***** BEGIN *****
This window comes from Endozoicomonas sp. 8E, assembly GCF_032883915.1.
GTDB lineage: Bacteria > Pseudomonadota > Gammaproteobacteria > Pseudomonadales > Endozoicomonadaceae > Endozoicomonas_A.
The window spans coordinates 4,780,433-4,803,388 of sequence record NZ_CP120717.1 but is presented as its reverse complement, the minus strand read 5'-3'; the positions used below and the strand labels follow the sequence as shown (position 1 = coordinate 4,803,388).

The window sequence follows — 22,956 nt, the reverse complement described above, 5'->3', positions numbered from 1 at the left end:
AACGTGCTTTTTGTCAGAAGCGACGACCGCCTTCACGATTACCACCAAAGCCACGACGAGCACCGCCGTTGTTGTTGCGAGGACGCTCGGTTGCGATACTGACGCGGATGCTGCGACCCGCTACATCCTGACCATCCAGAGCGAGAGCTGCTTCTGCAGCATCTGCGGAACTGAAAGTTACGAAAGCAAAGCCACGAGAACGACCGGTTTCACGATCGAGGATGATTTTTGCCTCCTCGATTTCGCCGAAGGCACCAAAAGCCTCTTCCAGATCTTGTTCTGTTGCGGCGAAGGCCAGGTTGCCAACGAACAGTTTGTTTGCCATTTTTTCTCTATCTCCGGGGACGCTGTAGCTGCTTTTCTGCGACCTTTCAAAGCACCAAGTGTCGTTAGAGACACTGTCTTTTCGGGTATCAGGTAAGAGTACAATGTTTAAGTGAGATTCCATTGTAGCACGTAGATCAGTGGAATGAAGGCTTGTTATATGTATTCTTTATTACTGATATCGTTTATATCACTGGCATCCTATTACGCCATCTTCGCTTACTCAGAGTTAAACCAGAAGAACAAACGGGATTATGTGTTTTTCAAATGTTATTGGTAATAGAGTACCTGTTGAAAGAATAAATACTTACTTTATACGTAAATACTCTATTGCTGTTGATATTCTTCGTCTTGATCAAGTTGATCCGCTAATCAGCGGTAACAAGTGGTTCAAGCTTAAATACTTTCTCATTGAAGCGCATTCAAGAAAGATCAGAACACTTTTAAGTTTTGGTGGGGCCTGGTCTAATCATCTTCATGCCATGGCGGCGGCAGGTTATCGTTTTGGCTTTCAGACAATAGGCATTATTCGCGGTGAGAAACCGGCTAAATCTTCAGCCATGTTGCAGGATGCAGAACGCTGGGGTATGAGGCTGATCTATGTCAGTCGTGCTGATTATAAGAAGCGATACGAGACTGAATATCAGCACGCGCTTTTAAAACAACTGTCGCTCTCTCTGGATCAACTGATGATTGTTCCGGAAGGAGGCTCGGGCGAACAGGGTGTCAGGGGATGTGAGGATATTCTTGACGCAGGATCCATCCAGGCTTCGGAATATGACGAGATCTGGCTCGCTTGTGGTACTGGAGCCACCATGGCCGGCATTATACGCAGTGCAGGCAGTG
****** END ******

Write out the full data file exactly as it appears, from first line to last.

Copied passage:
This window comes from Endozoicomonas sp. 8E, assembly GCF_032883915.1.
GTDB lineage: Bacteria > Pseudomonadota > Gammaproteobacteria > Pseudomonadales > Endozoicomonadaceae > Endozoicomonas_A.
The window spans coordinates 4,780,433-4,803,388 of sequence record NZ_CP120717.1 but is presented as its reverse complement, the minus strand read 5'-3'; the positions used below and the strand labels follow the sequence as shown (position 1 = coordinate 4,803,388).

The window sequence follows — 22,956 nt, the reverse complement described above, 5'->3', positions numbered from 1 at the left end:
AACGTGCTTTTTGTCAGAAGCGACGACCGCCTTCACGATTACCACCAAAGCCACGACGAGCACCGCCGTTGTTGTTGCGAGGACGCTCGGTTGCGATACTGACGCGGATGCTGCGACCCGCTACATCCTGACCATCCAGAGCGAGAGCTGCTTCTGCAGCATCTGCGGAACTGAAAGTTACGAAAGCAAAGCCACGAGAACGACCGGTTTCACGATCGAGGATGATTTTTGCCTCCTCGATTTCGCCGAAGGCACCAAAAGCCTCTTCCAGATCTTGTTCTGTTGCGGCGAAGGCCAGGTTGCCAACGAACAGTTTGTTTGCCATTTTTTCTCTATCTCCGGGGACGCTGTAGCTGCTTTTCTGCGACCTTTCAAAGCACCAAGTGTCGTTAGAGACACTGTCTTTTCGGGTATCAGGTAAGAGTACAATGTTTAAGTGAGATTCCATTGTAGCACGTAGATCAGTGGAATGAAGGCTTGTTATATGTATTCTTTATTACTGATATCGTTTATATCACTGGCATCCTATTACGCCATCTTCGCTTACTCAGAGTTAAACCAGAAGAACAAACGGGATTATGTGTTTTTCAAATGTTATTGGTAATAGAGTACCTGTTGAAAGAATAAATACTTACTTTATACGTAAATACTCTATTGCTGTTGATATTCTTCGTCTTGATCAAGTTGATCCGCTAATCAGCGGTAACAAGTGGTTCAAGCTTAAATACTTTCTCATTGAAGCGCATTCAAGAAAGATCAGAACACTTTTAAGTTTTGGTGGGGCCTGGTCTAATCATCTTCATGCCATGGCGGCGGCAGGTTATCGTTTTGGCTTTCAGACAATAGGCATTATTCGCGGTGAGAAACCGGCTAAATCTTCAGCCATGTTGCAGGATGCAGAACGCTGGGGTATGAGGCTGATCTATGTCAGTCGTGCTGATTATAAGAAGCGATACGAGACTGAATATCAGCACGCGCTTTTAAAACAACTGTCGCTCTCTCTGGATCAACTGATGATTGTTCCGGAAGGAGGCTCGGGCGAACAGGGTGTCAGGGGATGTGAGGATATTCTTGACGCAGGATCCATCCAGGCTTCGGAATATGACGAGATCTGGCTCGCTTGTGGTACTGGAGCCACCATGGCCGGCATTATACGCAGTGCAGGCAGTG